While class action lawsuits are typically only filed by a single individual or a small group of individuals, they can affect the legal rights of hundreds or thousands of people.
If you received a class action notice in the mail, this simply means that your legal rights may be affected by a lawsuit that was recently filed or settled.
At A Glance
Notices are sent to people whose rights could be affected by a class action.
Notices are typically sent after a case has settled and will provide instructions on how to claim part of the settlement.
If you have received a class action notice, you did not sign up for something. You were probably listed as a customer of the company that has been sued. This information is typically uncovered during discovery, a phase in the lawsuit process where the attorneys can request documents from the company being sued.
When attorneys working on a class action lawsuit cannot locate the contact information of those whose rights could be affected by the suit, the class action notice may be published in magazines, newspapers or online.
Why Was I Mailed This Notice? Did I Sign Up for Something? How Did They Get My Information?
If you received a notice, it simply means that a class action lawsuit may affect you.
As part of the lawsuit process, attorneys working on the case will have to identify the parties whose rights may be affected by the suit and find a way to contact these individuals (known as class members). This contact information is typically uncovered during discovery, a phase of the legal proceedings in which attorneys for both sides will exchange documents and take witness testimony. As part of discovery, the plaintiffs' attorneys may request company documents that could reveal the contact information of the class members. In cases in which class members can be identified, lawyers working on the case will send out class action notices, either via e-mail or regular mail.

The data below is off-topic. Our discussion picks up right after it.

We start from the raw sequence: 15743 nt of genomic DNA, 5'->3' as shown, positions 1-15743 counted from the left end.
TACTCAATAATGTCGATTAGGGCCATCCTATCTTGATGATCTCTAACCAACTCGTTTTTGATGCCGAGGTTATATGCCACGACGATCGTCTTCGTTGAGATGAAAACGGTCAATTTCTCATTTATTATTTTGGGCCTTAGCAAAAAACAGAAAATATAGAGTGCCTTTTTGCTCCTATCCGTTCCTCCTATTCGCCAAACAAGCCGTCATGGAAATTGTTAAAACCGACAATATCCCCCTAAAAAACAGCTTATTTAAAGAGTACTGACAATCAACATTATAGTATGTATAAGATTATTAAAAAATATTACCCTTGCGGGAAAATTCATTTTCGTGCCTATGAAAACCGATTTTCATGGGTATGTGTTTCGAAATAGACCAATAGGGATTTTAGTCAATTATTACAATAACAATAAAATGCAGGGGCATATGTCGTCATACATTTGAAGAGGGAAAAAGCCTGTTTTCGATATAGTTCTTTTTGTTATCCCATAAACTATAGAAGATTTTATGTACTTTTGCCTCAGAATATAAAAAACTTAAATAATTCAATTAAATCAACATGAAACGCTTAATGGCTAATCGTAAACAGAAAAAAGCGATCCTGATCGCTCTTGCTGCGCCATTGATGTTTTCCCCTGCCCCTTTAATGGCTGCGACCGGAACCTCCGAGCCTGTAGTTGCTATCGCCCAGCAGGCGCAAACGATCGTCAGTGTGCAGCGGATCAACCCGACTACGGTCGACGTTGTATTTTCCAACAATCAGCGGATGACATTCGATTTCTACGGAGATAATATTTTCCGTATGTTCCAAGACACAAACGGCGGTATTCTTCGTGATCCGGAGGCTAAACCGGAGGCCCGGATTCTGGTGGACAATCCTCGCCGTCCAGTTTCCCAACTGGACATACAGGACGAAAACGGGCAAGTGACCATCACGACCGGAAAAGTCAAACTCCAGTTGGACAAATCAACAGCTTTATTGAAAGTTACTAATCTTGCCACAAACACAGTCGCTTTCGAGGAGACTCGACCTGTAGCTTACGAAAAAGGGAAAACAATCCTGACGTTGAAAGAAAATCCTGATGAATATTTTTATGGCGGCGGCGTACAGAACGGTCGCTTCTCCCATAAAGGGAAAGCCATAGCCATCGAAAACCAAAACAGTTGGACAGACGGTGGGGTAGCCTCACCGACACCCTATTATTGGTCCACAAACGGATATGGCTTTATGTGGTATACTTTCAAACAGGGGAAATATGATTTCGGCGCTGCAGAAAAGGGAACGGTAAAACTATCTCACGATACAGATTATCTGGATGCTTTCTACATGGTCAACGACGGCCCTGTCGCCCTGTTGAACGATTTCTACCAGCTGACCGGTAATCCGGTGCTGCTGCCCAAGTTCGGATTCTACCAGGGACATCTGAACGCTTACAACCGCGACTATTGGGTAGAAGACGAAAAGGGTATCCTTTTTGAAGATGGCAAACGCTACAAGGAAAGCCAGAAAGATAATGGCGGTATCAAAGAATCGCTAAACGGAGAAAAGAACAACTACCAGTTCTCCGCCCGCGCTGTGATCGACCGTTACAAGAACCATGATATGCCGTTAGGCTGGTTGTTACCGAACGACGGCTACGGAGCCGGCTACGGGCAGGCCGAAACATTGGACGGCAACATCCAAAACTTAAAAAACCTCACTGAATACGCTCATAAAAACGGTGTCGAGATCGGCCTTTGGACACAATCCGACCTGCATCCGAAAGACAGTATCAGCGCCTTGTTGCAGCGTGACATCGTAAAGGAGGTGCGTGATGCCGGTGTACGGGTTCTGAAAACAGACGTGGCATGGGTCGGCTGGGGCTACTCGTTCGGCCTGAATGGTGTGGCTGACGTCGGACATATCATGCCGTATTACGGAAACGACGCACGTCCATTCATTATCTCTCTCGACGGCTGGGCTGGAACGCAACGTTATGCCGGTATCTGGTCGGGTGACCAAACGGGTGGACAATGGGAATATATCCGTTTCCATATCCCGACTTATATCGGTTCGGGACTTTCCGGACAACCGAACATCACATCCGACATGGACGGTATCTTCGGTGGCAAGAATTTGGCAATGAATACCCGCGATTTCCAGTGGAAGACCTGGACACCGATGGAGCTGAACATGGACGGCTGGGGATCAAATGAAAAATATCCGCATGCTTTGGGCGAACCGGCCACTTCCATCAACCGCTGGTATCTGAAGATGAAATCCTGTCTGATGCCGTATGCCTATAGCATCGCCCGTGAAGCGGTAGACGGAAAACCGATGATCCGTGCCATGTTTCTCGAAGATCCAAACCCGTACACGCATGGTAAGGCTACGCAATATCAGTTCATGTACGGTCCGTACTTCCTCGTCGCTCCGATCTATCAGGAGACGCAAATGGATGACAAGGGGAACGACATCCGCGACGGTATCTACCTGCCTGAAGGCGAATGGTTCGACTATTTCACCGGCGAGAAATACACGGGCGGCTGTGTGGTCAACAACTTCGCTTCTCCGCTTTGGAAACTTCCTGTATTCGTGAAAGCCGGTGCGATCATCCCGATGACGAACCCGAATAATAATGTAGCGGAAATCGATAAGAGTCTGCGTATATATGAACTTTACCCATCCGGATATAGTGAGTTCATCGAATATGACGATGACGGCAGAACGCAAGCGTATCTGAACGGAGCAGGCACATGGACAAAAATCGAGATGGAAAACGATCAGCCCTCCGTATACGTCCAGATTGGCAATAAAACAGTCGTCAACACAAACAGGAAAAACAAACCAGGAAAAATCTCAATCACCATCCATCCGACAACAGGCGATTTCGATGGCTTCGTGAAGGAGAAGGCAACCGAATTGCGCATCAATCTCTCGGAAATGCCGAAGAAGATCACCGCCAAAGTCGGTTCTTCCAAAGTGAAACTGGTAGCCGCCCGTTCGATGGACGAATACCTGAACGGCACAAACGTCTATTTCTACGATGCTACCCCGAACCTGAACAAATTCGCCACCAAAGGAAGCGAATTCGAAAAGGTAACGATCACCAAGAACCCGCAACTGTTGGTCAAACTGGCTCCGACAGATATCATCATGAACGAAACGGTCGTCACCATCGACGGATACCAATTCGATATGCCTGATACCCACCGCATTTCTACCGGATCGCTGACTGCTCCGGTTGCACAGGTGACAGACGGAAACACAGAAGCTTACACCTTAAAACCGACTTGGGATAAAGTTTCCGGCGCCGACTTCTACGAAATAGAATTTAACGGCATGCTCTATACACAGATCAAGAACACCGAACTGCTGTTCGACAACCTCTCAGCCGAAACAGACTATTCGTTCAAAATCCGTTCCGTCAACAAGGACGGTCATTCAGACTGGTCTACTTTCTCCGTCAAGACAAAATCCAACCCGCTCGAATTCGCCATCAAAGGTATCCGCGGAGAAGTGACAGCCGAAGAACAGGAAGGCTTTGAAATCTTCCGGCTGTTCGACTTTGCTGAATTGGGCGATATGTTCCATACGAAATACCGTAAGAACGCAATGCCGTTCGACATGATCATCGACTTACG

In a case over a defective dishwasher, company documents may contain contact information for everyone who has ever purchased that dishwasher. Notices may then be sent to those individuals.
In the event that the identities of class members are unknown, the notice may also be published in newspapers or magazines that will likely be read by the class members.
If the attorneys working on the defective dishwasher case could not identify everyone who bought the appliance, but believe it was only sold in Detroit and New York City, they may publish the notice in the Detroit Free Press and The New York Times.
The notice will describe the allegations contained in the lawsuit, the company being sued (referred to as the defendant) and the people whose legal rights may be affected by the lawsuit. If the case has settled, it will also provide instructions on how class members can file claims for compensation.
Do I Have to Participate?
No. It is important to keep in mind, however, that the lawsuit will proceed regardless of whether you choose to be part of the suit. The class notice should contain instructions on how you can opt out of the lawsuit if you do not wish to participate or would like to file your own individual lawsuit. If you opt out of the lawsuit, you will not receive compensation as part of any settlement agreement stemming from the litigation. If you are concerned about what it means to be a class member, you may want to read this blog.
Do I Have to Do Anything After Receiving This Notice?
If the case has settled, you may wish to claim your part of the settlement. Instructions on how to do so should be included in the notice. If the lawsuit has not yet resolved – the notice is just alerting you to the litigation – you generally don't have to do anything at this point, unless you want to opt out. If the case later settles in consumers' favor, you may receive an additional notice in the mail informing you that a settlement has been reached.
If the case, however, involves allegations of illegal employment practices, such as unpaid overtime, minimum wage violations or discrimination in the workplace, the class action may be an opt-in lawsuit. This means you will need to affirmatively elect to participate in the case. The class action notice will state if the case is an opt-in class action and contain instructions regarding how you can opt in to participate in the lawsuit.